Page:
Casadonte: Lighting vendors selectively source components (i.e. sensors) and the reliability and accuracy levels are taking into consideration in product positioning. If a product incorporates a high-end sensor, then we are dealing with significant price differences that consumers may not be willing to pay.
Question: Is there a battery back-up system that can be built into each fixture?
Casadonte: This is no longer a function of the luminaire, but now is in the hands of the PoE switch and the rules specified in the configuration.
Question: Is there a color coding requirement for the PoE cabling for lighting versus data or fire alarm system, low-voltage Cat-5 and Cat-6 cabling?
Casadonte: No requirement. Likely this will fall into the decision of the IT teams to help easily identify the purpose of a Cat-5 cable’s responsibility when identified in the ceiling/wall/floor.
Question: It seems like there will a lot more Ethernet wiring to power the same amount of lights compared to 277 V system.
Casadonte: Not all PoE solutions will prove a better cost. Size of the installation and coverage areas are factors. Do not forget that labor will be significantly lower with PoE.
Question: Will larger AWG wires be required for Ethernet cables in long runs, or with several devices to power?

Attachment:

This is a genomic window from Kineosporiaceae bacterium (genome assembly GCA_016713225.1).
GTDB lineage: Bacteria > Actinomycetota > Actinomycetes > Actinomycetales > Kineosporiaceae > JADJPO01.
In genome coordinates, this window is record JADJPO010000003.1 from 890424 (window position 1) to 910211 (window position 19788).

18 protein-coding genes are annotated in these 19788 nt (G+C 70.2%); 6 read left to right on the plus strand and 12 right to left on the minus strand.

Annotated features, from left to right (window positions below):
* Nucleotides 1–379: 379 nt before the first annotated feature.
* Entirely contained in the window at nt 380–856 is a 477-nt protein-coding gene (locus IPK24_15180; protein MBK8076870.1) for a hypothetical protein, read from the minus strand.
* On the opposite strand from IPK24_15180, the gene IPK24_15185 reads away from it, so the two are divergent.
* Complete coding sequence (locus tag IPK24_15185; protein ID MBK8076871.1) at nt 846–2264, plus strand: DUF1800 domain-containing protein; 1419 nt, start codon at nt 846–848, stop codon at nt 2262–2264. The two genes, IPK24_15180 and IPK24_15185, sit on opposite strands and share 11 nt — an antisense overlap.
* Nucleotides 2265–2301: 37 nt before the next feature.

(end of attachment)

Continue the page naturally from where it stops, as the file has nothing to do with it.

Casadonte: Not at this time; Cat-5, Cat-5e, and Cat-6 cabling today use 22 AWG or 24 AWG and, in rare instances, 26 AWG for very short runs.
Question: Comment rather than question: The use of “high-voltage” earlier was misused. While I understand the intent to distinguish the dc voltage of PoE versus the line voltage of traditional lighting (120 or 277 V) these are not “high-voltage.” While the standards vary some, IEC 60038 defines low-voltage as up to 1000 V. NEC defines low voltage as less than 600 V.
Casadonte: Noted and thanks for spelling that out. I will be sure to use “building voltage” instead of “high-voltage” in the future.
Question: Are these sensors just motion/occupancy (infrared) sensors?
Casadonte: Other sensors (gas, temperature, sound) are available as well.
Question: Is the cable that much cheaper if you have to run plenum-rated cable? I’m seeing $150+ for an average of 80-ft runs. Is it one cable per fixture?
Casadonte: Plenum-rated cable has a special insulation that has low-smoke and low-flame characteristics. Plenum cable is mandated to be installed in any “air handling” space. For example, most large office buildings use the ceiling to return air to the air conditioning unit. This qualifies this ceiling as a plenum ceiling, and all the cables that go through that ceiling must be plenum-rated. Please check your local building codes to see if you need plenum cable. The reason why it costs so much more is because the material required for the insulation must meet the standards for plenum cables while also meeting the standards for Cat-5e. This material is relatively expensive.